Punch, or the London Charivari, Volume 1, October 16, 1841 eBook

This eBook from the Gutenberg Project consists of approximately 58 pages of information about Punch, or the London Charivari, Volume 1, October 16, 1841.

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Having been particularly struck by the infernal smashes that have recently taken place on several railroad lines, and having been ourselves forcibly impressed by a tender, which it must be allowed was rather hard (coming in collision with ourselves), we have thought over the subject, and have now the following suggestions to offer:—­

Behind each engine let there be second and third class carriages, so that, in the event of a smash, second and third class lives only would be sacrificed.

Let there be a van full of stokers before the first class carriages; for, as the directors appear to be liberal of the stokers’ lives, it is presumed that every railway company has such a glut of them that they can be spared easily.

As some of the carriages are said to oscillate, from being too heavy at the top, let a few copies of “Martinuzzi” be placed as ballast at the bottom.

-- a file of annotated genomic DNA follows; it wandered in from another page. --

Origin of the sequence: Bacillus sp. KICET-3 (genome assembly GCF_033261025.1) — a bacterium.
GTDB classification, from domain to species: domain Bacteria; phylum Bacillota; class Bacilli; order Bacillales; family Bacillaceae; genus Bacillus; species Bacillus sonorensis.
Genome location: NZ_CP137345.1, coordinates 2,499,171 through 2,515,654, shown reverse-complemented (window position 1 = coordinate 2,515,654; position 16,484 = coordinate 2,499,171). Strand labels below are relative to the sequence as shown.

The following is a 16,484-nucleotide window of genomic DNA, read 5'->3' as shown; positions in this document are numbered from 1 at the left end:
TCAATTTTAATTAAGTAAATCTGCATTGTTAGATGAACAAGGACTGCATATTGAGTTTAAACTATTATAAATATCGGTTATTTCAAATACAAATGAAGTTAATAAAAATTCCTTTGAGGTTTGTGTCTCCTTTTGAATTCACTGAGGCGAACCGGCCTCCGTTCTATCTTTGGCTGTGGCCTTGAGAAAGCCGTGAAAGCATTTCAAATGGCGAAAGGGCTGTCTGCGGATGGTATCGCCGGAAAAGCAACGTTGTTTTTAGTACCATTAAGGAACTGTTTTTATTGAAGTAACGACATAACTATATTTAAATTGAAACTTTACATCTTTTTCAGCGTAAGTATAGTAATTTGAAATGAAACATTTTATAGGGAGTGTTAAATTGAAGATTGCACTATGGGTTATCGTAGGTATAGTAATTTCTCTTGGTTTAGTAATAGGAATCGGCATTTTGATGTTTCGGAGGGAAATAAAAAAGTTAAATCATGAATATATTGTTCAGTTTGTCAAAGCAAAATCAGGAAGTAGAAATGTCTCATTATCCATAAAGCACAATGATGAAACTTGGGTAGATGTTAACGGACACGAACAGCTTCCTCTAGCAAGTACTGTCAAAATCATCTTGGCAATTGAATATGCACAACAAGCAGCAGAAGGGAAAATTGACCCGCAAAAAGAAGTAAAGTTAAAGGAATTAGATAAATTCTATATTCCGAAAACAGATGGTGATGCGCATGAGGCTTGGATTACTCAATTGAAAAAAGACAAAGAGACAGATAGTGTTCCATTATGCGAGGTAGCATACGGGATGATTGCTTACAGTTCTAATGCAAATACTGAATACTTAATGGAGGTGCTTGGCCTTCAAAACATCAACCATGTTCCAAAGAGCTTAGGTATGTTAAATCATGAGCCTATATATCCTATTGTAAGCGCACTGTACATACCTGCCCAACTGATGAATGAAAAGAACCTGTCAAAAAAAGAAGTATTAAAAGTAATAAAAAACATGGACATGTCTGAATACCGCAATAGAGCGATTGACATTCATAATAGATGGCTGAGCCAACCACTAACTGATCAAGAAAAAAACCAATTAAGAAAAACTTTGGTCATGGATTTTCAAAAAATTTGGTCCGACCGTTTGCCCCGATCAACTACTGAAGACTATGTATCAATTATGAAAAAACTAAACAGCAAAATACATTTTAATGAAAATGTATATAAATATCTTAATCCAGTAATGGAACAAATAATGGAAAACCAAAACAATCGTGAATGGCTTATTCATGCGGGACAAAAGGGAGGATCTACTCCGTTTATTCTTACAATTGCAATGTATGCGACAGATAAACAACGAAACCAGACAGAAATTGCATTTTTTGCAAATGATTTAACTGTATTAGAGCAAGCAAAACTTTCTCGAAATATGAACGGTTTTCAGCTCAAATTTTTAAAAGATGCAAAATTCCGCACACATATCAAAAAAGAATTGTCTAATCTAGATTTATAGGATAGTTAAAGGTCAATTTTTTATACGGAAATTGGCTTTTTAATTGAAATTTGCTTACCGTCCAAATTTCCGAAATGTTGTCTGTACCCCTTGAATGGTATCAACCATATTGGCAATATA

In order that the softest possible lining may be given to the carriages, let the interior be covered with copies of Sibthorp’s speeches as densely as possible.

We have not yet been able to find a remedy for the remarkable practice which prevails in some railways of sending a passenger, like a bank-note, cut in half, for better security.

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    To describe an Independent Member upon a given indefinite line of

[Illustration:  L]Let C R, or Conservative Reform, be the given indefinite line—­it is required to describe on C R an independent member.


With the centre Reform, and at the distance of Conservatism, describe G B and M—­or Graham, Brougham, and Melbourne—­the extremes of the Whig Administration of 1834.

With the centre Conservatism, and at the distance of Reform, describe G B and P—­or Graham, Buckingham, and Peel—­the extremes of the Tory Administration of 1841.

From the point Graham, where the administrations cut one another, draw the lines Graham and Reform, and Graham and Conservatism.

Then Graham and Conservative Reform is an independent member.

For because Reform was the centre of the Whig Administration, Graham, Brougham, and Melbourne

Therefore Graham and Reform was the same as Reform with a shade Conservatism.

And because Conservatism is the centre of the Tory Administration, Graham, Buckingham, and Peel

Therefore Graham and Conservatism is the same as Conservatism with a shade Reform

Therefore Graham and Conservatism is the same as Graham and Reform

Therefore Graham is either a Conservative or a Reformer, as the case may require.

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Punch, or the London Charivari, Volume 1, October 16, 1841 from Project Gutenberg. Public domain.
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